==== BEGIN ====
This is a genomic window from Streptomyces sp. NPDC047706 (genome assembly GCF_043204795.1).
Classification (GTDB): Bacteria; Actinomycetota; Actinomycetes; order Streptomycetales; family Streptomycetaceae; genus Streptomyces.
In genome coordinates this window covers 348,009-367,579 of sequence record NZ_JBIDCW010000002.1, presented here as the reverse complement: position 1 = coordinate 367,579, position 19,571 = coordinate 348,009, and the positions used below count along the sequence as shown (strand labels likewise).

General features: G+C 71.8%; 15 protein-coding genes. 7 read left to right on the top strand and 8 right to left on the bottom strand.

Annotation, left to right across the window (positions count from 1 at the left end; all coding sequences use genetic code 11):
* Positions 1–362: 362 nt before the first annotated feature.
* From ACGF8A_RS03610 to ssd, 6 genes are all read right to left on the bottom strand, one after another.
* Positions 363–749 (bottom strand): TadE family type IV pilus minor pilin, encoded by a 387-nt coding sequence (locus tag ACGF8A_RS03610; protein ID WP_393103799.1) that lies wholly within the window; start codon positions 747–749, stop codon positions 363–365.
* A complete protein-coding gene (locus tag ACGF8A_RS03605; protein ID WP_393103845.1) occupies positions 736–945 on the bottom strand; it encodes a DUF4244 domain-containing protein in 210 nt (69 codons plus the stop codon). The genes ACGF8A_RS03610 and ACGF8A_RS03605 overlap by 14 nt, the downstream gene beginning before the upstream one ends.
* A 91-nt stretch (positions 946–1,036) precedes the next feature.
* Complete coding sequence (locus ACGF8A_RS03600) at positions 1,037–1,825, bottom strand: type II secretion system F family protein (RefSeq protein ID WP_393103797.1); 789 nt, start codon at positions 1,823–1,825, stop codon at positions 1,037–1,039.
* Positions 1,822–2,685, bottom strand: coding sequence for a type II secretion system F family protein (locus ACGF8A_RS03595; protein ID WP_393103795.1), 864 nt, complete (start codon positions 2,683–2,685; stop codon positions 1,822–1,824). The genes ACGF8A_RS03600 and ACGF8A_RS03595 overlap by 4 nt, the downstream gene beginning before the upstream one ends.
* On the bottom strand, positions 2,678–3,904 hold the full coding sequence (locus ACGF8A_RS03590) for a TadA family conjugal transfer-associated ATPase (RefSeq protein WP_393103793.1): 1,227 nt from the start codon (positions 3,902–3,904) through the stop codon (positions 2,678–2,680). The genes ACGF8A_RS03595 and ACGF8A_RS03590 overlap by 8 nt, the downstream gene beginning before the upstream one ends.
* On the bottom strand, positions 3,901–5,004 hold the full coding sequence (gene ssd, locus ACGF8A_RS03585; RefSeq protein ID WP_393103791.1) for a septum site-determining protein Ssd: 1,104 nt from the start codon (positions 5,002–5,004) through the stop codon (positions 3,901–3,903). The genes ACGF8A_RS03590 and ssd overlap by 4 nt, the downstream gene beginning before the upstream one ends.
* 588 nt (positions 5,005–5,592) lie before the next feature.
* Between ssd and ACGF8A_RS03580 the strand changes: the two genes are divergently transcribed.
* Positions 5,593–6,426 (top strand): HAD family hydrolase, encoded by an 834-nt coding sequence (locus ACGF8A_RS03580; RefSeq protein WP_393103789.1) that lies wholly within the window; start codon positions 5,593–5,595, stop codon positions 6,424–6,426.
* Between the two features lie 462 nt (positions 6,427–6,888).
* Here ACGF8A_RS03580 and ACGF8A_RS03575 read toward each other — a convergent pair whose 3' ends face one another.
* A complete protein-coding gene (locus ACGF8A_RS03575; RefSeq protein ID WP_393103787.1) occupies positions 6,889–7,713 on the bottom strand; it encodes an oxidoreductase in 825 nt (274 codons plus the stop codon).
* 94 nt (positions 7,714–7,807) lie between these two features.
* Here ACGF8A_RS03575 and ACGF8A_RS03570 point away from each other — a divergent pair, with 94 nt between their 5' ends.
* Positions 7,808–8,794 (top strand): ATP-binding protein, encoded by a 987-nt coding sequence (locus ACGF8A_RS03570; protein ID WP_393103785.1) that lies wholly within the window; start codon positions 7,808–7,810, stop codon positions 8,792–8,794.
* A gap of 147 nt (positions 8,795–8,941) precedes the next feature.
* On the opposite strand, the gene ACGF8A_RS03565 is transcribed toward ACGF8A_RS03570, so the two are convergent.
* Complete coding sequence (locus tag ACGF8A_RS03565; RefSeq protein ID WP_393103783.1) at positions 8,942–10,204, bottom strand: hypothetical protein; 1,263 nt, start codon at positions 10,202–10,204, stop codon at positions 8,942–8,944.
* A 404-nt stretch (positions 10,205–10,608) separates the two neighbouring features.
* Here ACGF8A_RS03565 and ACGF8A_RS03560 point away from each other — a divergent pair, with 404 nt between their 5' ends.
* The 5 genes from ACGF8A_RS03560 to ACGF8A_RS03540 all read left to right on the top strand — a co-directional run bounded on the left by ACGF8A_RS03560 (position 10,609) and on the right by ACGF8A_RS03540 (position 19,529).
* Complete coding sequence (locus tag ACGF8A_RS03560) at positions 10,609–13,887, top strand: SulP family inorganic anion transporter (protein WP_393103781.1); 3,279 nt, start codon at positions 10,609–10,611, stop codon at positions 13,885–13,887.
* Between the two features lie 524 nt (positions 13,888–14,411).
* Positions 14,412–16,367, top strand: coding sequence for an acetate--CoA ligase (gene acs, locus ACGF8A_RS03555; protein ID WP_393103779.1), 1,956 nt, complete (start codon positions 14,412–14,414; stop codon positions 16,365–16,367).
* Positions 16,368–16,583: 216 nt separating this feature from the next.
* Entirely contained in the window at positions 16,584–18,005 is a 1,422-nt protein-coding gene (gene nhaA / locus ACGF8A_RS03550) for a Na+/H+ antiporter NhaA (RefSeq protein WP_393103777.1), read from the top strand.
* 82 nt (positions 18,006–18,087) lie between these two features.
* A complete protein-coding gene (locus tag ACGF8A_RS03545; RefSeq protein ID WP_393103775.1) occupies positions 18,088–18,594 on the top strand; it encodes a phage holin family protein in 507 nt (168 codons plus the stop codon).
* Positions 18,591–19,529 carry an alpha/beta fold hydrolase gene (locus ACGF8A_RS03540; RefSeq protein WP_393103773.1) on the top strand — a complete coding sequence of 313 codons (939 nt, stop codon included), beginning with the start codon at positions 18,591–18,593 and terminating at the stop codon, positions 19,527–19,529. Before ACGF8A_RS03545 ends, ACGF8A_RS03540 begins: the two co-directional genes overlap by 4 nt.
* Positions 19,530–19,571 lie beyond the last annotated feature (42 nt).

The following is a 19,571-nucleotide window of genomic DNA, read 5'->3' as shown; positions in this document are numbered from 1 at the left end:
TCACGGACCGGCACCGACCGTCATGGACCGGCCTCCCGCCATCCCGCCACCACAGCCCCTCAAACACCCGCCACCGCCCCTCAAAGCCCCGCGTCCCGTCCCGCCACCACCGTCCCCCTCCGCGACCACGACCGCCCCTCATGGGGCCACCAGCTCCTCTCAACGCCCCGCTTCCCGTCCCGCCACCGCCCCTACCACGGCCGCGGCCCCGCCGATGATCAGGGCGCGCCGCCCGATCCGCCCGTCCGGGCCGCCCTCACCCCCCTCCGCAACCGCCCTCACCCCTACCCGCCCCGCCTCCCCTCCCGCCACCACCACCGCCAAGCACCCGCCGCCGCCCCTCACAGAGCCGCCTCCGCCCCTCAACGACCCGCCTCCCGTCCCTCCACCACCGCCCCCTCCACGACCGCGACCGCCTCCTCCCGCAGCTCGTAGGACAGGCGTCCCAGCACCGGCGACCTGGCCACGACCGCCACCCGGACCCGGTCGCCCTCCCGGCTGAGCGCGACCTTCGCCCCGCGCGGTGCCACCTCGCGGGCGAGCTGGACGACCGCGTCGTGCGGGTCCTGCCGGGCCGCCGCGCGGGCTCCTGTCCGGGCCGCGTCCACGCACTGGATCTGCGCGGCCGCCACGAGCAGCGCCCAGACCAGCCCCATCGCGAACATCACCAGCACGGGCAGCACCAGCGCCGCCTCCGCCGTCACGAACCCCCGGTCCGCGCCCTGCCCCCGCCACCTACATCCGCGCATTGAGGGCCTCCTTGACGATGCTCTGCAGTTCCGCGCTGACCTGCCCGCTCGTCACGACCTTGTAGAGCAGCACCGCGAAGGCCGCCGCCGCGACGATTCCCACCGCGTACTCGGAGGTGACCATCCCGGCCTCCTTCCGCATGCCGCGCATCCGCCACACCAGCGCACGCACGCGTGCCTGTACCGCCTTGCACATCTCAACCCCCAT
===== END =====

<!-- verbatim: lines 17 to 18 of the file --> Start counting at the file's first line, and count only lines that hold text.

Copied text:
* Positions 5,593–6,426 (top strand): HAD family hydrolase, encoded by an 834-nt coding sequence (locus ACGF8A_RS03580; RefSeq protein WP_393103789.1) that lies wholly within the window; start codon positions 5,593–5,595, stop codon positions 6,424–6,426.
* Between the two features lie 462 nt (positions 6,427–6,888).